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J Neurochem. 2002 Feb;80(3):520-30.

Nicotine activates the extracellular signal-regulated kinase 1/2 via the alpha7 nicotinic acetylcholine receptor and protein kinase A, in SH-SY5Y cells and hippocampal neurones.

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1
Department of Biology and Biochemistry, University of Bath, UK.

Abstract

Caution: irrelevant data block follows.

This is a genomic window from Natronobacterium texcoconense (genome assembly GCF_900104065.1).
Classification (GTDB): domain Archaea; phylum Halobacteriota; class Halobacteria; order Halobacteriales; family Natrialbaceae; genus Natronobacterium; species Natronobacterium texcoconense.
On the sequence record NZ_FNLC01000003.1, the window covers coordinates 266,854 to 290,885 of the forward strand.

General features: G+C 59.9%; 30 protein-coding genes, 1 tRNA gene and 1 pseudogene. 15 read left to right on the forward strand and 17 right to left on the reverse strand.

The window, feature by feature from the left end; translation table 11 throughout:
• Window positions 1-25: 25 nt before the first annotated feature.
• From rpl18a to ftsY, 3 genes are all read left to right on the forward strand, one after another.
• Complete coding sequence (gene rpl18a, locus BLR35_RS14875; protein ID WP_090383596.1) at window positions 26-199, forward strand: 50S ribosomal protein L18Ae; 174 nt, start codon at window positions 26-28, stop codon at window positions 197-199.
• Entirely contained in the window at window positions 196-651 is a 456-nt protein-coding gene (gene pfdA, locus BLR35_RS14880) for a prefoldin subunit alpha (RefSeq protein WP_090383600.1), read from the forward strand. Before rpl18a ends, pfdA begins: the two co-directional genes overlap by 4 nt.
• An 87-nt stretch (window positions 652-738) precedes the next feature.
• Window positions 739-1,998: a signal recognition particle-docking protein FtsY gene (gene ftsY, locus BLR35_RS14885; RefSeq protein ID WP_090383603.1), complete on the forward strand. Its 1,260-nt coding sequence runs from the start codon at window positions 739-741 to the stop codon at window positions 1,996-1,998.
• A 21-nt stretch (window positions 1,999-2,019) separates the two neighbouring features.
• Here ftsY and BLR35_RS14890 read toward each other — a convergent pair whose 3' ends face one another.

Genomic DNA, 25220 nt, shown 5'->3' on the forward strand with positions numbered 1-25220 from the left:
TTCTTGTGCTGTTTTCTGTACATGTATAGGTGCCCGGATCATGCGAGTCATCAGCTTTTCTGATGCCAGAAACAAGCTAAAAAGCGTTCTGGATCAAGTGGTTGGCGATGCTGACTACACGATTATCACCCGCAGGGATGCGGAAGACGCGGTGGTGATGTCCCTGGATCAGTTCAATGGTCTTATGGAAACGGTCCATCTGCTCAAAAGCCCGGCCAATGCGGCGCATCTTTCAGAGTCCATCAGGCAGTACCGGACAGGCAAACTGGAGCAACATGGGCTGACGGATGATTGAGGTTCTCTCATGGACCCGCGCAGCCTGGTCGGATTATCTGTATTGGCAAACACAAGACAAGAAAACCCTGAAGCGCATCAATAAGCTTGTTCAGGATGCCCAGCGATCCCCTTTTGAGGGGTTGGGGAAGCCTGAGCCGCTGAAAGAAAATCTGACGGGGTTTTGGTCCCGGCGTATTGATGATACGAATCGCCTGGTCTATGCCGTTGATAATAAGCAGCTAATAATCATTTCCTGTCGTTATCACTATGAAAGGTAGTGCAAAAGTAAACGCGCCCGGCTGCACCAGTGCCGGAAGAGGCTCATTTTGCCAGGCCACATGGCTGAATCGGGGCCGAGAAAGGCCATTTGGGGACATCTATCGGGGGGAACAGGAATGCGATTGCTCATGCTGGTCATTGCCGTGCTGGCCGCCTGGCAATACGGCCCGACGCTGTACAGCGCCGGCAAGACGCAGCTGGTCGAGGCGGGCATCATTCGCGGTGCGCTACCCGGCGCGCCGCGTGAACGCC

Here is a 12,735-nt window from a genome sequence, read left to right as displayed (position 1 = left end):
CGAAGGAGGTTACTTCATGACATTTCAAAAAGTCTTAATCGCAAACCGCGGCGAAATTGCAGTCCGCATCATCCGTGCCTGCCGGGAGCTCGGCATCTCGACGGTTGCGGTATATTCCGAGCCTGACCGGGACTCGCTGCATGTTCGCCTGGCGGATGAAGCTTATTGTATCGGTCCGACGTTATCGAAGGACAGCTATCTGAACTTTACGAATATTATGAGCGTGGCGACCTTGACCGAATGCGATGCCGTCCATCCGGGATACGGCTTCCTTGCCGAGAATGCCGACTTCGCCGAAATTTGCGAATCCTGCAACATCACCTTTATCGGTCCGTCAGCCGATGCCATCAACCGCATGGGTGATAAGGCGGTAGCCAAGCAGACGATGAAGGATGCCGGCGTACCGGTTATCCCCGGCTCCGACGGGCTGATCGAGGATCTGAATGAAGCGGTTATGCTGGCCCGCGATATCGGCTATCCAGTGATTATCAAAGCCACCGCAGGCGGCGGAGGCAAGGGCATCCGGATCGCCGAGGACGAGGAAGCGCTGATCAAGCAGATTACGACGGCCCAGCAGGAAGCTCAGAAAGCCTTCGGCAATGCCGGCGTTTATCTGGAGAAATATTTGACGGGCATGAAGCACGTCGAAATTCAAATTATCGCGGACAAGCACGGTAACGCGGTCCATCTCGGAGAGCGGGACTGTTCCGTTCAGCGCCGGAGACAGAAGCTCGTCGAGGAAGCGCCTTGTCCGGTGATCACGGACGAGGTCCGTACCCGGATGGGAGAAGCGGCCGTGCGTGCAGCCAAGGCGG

Neuronal nicotinic acetylcholine receptors (nAChR) can modulate many cellular mechanisms, such as cell survival and memory processing, which are also influenced by the serine/threonine protein kinases ERK1/2. In SH-SY5Y cells and hippocampal neurones, nicotine (100 microM) increased the activity of ERK1/2. This effect was Ca2+ dependent, and prevented by the alpha7 nAChR antagonist alpha-bungarotoxin (alpha-Bgt) and an inhibitor (PD98059) of the upstream kinase MEK. To determine the intervening steps linking Ca2+ entry to MEK-ERK1/2 activation, inhibitors of Ca2+-dependent kinases were deployed. In SH-SY5Y cells, selective blockers for PKC (Ro 31-8220), CaM kinase II (KN-62) or PI3 kinase (LY 294002) failed to inhibit the nicotine-evoked increase in ERK1/2 activity. In contrast, two structurally different inhibitors of PKA (KT 5720 and H-89) completely prevented the nicotine-dependent increase in ERK1/2 activity. Inhibition of the nicotine-evoked increase in ERK1/2 activity by H-89 was also observed in hippocampal cultures. Down stream of PKA, the activity of B-Raf was significantly decreased by nicotine in SH-SY5Y cells, as determined by direct measurement of MEK1 phosphorylation or in vitro kinase assays, whereas the modulation of MEK1 phosphorylation by Raf-1 tended to increase. Thus, this study provides evidence for a novel signalling route coupling the stimulation of alpha7 nAChR to the activation of ERK1/2, in a Ca2+ and PKA dependent manner.

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